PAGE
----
Ebooks are becoming very popular and lots of school staff are excited about the possibilities but there are so many decisions to be carefully made before using them in an educational environment - which ereaders to invest in, will you be operating a ‘bring your own device’ scheme, who will benefit most from using them and what are the practicalities? Would you be better to buy books individually or buy into one of the new ebook platforms? There are several platforms that are designed to be used in schools but what are the pluses and minuses of each one? The library is of course the most natural environment in which to introduce this exciting way of reading but it's not a 'one size fits all' situation and what suits one group of students may not be engaging for another. How can you use ebooks to enthuse struggling readers, make the reading experience easier for Dyslexic students and will libraries all be digital in the future?
Tablets are also causing quite a stir, with Apple devices seeming the most popular but finding app gems amongst the whole mess of the app store is indeed like digging for buried treasure - without a map! There are some quite wonderful interactive book apps and storytelling apps available that will suit all abilities and interests but finding value for money, effective ones is very difficult and time consuming. It is of course essential to be able to demonstrate that you are using these expensive purchases to their full capacity and to most benefit learning and teaching in your school. Your technicians may well be ill at ease about tablets, but there are ways to control the access students have to app buying etc. on them that will hopefully alleviate their concerns.
This course will discuss the pluses and minuses of several devices, inform you about how to set them up for school use and give some possible uses for learning and teaching as well as showcasing apps that you can use to encourage young people to read for pleasure and information. At the end of the day you will be better equipped to make informed choices about entering the digital reading world in your library.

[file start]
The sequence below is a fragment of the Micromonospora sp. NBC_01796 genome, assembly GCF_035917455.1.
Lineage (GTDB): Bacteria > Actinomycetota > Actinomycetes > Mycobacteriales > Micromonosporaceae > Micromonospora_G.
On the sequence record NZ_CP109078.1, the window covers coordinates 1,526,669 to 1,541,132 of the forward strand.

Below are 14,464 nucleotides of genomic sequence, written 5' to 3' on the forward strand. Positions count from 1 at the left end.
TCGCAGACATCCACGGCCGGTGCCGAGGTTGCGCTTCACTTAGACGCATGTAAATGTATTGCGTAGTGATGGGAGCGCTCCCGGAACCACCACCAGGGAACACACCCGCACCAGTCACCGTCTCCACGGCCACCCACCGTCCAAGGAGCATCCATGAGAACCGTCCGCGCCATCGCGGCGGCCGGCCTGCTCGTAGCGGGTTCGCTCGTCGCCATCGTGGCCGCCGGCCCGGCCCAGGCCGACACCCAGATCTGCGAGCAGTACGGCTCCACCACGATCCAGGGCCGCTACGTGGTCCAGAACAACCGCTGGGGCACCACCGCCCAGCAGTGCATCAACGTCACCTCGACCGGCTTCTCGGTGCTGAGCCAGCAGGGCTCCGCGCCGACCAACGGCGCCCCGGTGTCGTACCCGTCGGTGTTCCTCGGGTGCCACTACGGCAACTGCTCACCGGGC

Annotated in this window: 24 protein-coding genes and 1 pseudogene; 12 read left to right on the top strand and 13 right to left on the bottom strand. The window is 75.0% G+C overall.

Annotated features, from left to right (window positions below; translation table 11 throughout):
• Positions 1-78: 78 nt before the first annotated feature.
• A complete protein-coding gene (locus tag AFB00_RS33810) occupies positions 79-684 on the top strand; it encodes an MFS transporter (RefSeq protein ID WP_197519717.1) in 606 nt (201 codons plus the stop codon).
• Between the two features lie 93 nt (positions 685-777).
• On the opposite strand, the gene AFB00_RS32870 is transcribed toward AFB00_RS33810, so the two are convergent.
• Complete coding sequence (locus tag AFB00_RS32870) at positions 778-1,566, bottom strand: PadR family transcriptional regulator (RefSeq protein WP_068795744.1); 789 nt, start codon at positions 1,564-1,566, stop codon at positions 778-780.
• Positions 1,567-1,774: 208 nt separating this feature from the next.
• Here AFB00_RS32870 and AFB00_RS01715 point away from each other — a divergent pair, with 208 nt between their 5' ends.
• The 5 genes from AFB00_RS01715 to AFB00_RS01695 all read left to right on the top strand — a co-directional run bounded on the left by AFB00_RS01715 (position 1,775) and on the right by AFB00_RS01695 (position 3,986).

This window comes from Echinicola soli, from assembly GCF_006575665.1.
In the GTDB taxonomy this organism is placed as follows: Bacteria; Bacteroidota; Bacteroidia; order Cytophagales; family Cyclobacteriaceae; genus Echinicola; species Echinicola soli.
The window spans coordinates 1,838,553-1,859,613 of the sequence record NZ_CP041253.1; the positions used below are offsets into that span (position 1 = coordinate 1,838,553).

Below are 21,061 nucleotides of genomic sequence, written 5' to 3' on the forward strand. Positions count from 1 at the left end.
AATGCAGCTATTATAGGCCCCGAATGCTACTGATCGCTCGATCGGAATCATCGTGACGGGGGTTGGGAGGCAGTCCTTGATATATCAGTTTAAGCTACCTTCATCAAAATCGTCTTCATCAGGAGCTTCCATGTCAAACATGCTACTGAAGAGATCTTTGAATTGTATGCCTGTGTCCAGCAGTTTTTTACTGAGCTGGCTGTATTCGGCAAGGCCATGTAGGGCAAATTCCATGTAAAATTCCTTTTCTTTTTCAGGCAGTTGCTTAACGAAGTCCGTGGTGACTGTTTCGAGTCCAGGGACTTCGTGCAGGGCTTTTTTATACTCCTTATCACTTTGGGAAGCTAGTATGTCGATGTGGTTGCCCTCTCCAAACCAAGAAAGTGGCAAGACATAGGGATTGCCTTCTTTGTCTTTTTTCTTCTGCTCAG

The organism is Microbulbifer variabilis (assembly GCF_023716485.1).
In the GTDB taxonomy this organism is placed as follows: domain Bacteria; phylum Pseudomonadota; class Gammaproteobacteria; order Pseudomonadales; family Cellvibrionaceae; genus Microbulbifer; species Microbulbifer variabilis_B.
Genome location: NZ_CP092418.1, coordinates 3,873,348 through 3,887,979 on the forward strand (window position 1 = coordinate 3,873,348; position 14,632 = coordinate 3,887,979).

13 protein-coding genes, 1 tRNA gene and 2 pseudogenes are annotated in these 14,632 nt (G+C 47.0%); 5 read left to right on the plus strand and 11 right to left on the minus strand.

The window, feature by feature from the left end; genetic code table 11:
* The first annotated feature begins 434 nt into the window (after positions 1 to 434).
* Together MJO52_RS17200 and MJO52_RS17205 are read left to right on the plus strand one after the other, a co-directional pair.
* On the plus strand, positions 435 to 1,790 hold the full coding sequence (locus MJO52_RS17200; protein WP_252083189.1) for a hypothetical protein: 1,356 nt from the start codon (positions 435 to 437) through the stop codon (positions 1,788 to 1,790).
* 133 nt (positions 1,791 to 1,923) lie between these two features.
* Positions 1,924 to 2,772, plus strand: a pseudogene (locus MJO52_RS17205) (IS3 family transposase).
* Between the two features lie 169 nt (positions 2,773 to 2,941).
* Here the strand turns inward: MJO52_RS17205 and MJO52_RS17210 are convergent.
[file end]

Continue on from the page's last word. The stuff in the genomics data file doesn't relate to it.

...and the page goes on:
Bev Humphrey is now a Literacy and Technology Consultant after spending 10 years as a school librarian. She worked in an all boys secondary school in South East London and during this time developed a passion for encouraging her students to read and write for pleasure, often using online media to do so. She was given a Reading Hero Award by the Literacy Trust at the end of the National Year of Reading for her work during this year and her international collaborative writing project, the Write Path was shortlisted for a Times Educational Supplement New Literacy Initiative Award in 2009 and has twice been shortlisted for a Lemos and Crane Literacy Award. Bev also worked with the Specialist Schools and Academies Trust as a Lead Practitioner for literacy. As a consultant Bev has presented at seminars and conferences all over the country for E2BN, Renaissance Learning, CILIP, SLG and SLA amongst others. A self-confessed geek, Bev lives much of her life online and loves using exciting new technology as a motivator for young people’s learning. She is a member of the SLA Board and Editor – ICT@SLA. Bev is at her happiest when enlightening colleagues in education about the possibilities of literacy presented by new technologies for enthusing young people about reading and writing for pleasure or when she is working with school librarians who are of course her favourite people!
'Bev Humphrey was brilliant and I found the whole day stimulating and informative.'
Rachel Hickson, Librarian, James Allen's Preparatory School (Middle School)
primary and secondary library staff
No venues/dates are currently scheduled for this course. For more information about possible future dates, please contact the SLA Office.
Winner of the Pupil Library Assistant Award, Victoria Langford, St Hilda's CE High School with her #schoollibrarian #schoollibrary #plaa17 #lovebooks #librariansofinstagram #libraries #kidsread #congratulations #teensread See More...